On 28 December 2022, the Feodosia City Court sentenced Danylovych to seven years in prison and fined her 50,000 Rubles (approximately 670 Euros). On 29 June 2023, the Supreme Court of occupied Crimea upheld the verdict, reducing her sentence by one month. She was unlawfully transferred to the Russian Federation on 24 July 2023 and is currently being held in Penal Colony No. 7 in Zelenokumsk, in Stavropol region, Southern Russia.
In March 2023, Danylovych went on a hunger strike in protest against her persisting lack of adequate medical care in prison. According to her family, she has fully lost hearing in her left ear.
Scores of Ukrainian citizen journalists and human rights activists are currently being kept behind bars in occupied Crimea and in the Russian Federation on politically motivated grounds, including Server Mustafayev, who featured in PEN International’s 2022 Day of the Imprisoned Writer Campaign. PEN International has repeatedly called on the Russian Federation to immediately and unconditionally end its devastating war against Ukraine, including through a Resolution adopted at PEN International’s 88th annual Congress in September 2022, a statement marking a year of war crimes and resolve in Ukraine, and a Declaration of PEN International’s Writers for Peace Committee issued in May 2023.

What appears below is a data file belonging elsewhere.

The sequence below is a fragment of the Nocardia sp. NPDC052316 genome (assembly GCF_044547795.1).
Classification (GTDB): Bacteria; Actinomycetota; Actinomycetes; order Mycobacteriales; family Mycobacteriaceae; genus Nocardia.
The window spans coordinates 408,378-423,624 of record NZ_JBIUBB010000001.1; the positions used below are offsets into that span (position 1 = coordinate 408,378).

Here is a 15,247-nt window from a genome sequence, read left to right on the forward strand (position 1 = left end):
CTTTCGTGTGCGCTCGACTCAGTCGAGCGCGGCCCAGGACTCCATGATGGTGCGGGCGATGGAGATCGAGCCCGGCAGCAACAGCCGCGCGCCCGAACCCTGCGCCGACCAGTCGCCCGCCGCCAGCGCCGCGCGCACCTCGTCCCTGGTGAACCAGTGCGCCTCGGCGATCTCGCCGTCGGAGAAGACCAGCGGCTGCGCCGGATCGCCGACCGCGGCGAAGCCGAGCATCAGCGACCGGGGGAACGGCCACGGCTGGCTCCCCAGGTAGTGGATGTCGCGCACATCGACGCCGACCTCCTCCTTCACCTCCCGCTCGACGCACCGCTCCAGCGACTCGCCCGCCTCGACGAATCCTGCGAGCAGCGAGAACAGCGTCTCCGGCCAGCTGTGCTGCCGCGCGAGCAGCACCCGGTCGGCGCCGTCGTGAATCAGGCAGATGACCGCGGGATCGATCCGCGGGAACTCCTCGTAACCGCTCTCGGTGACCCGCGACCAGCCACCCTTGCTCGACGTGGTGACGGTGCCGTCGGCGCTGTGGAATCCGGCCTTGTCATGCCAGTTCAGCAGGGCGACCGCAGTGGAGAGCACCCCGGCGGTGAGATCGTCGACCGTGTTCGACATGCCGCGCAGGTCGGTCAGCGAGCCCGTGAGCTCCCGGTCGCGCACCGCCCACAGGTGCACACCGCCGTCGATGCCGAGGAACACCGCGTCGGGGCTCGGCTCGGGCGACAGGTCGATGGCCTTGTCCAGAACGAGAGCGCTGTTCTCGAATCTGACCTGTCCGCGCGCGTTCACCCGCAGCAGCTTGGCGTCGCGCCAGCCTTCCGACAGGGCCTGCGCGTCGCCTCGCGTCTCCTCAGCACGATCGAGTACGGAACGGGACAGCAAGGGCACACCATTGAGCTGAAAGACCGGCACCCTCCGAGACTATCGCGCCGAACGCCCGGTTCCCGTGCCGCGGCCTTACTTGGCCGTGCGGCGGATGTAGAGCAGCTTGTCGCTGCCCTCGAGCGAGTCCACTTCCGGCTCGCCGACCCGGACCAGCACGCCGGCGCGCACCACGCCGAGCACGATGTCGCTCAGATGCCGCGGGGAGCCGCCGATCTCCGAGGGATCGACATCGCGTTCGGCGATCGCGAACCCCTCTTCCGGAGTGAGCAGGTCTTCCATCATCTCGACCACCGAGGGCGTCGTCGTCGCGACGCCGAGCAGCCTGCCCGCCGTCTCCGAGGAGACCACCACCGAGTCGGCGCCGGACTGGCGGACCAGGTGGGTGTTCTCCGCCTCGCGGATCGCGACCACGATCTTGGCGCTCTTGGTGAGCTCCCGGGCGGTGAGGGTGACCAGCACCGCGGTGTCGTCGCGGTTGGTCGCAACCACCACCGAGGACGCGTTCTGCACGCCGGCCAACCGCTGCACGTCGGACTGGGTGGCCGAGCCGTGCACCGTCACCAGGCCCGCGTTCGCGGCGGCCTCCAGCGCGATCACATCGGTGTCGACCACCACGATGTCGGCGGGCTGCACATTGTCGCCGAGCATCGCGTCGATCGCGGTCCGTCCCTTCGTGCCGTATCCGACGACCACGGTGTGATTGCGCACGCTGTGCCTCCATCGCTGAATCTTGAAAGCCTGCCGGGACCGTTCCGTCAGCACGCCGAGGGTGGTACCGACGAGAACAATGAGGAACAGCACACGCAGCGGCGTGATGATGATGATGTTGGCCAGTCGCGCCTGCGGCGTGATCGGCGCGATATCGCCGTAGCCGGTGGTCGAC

Take Action for María Cristina Garrido Rodríguez (Cuba)
Occupation: Poet and activist
On March 10, 2022, Cuban poet and activist María Cristina Garrido Rodríguez received a seven-year prison sentence on charges of ‘public disorder,’ ‘assault’, ‘instigation to commit a crime’, ‘contempt,’ and ‘resistance’.